LONDON • Standard Chartered is cutting jobs in Dubai and key markets including Singapore as it looks to curb expenses, people familiar with the matter said.
Some senior roles are included in the cuts, the people said, asking not to be identified because the emerging-markets lender's strategy is not yet public. As many as 100 positions may be impacted in Dubai although the number has not been finalised, two of the people said.
The bank had around 86,000 staff at the end of June, up from about 84,000 in 2015.
The eliminations also include leadership at the firm's priority banking operations, which offer personalised wealth-management services, one of the people said.
The staff reduction is coming as Standard Chartered chief executive officer Bill Winters is looking for ways to reignite growth. The bank is weighing a plan to simplify its structure, reduce funding expenses and free up liquidity, people familiar with the matter said earlier this week.
A representative for Standard Chartered said the company has made "substantial progress in executing the transformation plan laid out in 2015" and will disclose its strategy for improving returns at its full-year results in February.
The lender is expected to unveil a strategic review to address investor concerns about rising expenses and an approximate 40 per cent decline in the share price since Mr Winters became CEO in June 2015.
Bloomberg News had reported last week that the bank is still pressing ahead to create two Asian hubs - one based in Singapore and another in Hong Kong, quoting sources.
Mr Winters said in October that the London-based lender was working on a three-year plan to improve performance. Its return on equity was 6.6 per cent as of the third quarter. The bank said earlier in the year that 8 per cent was achievable in the medium term.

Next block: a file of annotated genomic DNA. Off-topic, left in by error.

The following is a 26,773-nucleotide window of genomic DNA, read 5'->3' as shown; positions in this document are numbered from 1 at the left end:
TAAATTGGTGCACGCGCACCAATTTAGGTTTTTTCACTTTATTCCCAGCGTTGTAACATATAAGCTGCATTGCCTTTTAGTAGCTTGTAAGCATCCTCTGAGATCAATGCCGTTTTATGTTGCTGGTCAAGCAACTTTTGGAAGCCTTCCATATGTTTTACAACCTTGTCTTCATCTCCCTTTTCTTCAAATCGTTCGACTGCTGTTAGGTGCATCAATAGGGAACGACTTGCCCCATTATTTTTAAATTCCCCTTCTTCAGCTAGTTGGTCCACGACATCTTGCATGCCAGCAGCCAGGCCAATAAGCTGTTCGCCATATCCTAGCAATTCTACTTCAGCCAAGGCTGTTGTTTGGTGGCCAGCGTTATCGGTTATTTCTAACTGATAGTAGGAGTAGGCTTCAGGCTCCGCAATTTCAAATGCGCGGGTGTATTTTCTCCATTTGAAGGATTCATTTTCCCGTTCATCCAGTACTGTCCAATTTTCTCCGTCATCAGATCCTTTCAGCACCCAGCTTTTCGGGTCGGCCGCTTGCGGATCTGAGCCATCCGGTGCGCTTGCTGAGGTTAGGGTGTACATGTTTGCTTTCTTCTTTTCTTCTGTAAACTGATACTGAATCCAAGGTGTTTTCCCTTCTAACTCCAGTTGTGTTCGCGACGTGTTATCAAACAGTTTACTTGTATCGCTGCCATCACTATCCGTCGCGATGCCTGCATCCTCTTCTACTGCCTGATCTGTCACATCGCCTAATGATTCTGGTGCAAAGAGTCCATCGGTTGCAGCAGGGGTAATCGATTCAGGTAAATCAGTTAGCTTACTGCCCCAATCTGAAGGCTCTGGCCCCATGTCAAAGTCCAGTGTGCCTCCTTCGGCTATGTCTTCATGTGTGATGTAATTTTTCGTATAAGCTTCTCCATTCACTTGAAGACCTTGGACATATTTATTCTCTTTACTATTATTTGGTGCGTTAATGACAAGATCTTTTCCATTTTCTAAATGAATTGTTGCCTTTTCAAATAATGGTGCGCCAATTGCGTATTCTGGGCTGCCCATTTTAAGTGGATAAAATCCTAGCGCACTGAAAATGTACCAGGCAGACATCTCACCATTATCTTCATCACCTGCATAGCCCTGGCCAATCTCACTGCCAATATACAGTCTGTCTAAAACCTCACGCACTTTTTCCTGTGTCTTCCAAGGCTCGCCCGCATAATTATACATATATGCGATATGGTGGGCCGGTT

Details of its plan are yet to be finalised as the lender is still waiting to hear from the Department of Justice over a potential fine related to previous Iranian sanctions imposed by the US. The bank has said that it continues to cooperate with the US authorities on resolving the Iran sanctions probe, and that it is too early to provision for any likely fine.
Bloomberg News earlier reported that the bank was bracing itself for a potential penalty of around US$1.5 billion (S$2 billion) for allowing customers to violate the sanctions. Any plan to reward shareholders with a buyback, which was reported by the Financial Times this month, is likely on hold until there is a settlement with US prosecutors, the people said.
Standard Chartered's underlying profit was US$1.07 billion in the third quarter, ahead of a consensus estimate of US$976 million, as the bank managed to squeeze out more growth from Asian markets.